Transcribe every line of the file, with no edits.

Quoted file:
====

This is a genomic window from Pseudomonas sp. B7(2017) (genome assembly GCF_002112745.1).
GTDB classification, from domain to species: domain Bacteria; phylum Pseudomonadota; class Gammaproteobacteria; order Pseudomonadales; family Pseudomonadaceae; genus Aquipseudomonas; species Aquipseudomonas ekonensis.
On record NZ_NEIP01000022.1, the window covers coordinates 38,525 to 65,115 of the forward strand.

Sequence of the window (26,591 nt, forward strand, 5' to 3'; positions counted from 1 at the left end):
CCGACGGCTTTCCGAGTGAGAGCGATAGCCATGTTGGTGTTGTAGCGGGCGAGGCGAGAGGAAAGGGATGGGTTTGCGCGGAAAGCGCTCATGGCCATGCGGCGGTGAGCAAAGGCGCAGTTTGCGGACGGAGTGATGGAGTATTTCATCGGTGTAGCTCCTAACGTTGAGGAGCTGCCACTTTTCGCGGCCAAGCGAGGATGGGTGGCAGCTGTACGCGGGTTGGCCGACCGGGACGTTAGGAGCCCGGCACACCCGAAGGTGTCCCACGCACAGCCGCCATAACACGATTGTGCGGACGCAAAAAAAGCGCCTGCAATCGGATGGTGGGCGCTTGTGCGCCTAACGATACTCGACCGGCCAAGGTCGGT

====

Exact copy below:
This is a genomic window from Pseudomonas sp. B7(2017) (genome assembly GCF_002112745.1).
GTDB classification, from domain to species: domain Bacteria; phylum Pseudomonadota; class Gammaproteobacteria; order Pseudomonadales; family Pseudomonadaceae; genus Aquipseudomonas; species Aquipseudomonas ekonensis.
On record NZ_NEIP01000022.1, the window covers coordinates 38,525 to 65,115 of the forward strand.

Sequence of the window (26,591 nt, forward strand, 5' to 3'; positions counted from 1 at the left end):
CCGACGGCTTTCCGAGTGAGAGCGATAGCCATGTTGGTGTTGTAGCGGGCGAGGCGAGAGGAAAGGGATGGGTTTGCGCGGAAAGCGCTCATGGCCATGCGGCGGTGAGCAAAGGCGCAGTTTGCGGACGGAGTGATGGAGTATTTCATCGGTGTAGCTCCTAACGTTGAGGAGCTGCCACTTTTCGCGGCCAAGCGAGGATGGGTGGCAGCTGTACGCGGGTTGGCCGACCGGGACGTTAGGAGCCCGGCACACCCGAAGGTGTCCCACGCACAGCCGCCATAACACGATTGTGCGGACGCAAAAAAAGCGCCTGCAATCGGATGGTGGGCGCTTGTGCGCCTAACGATACTCGACCGGCCAAGGTCGGT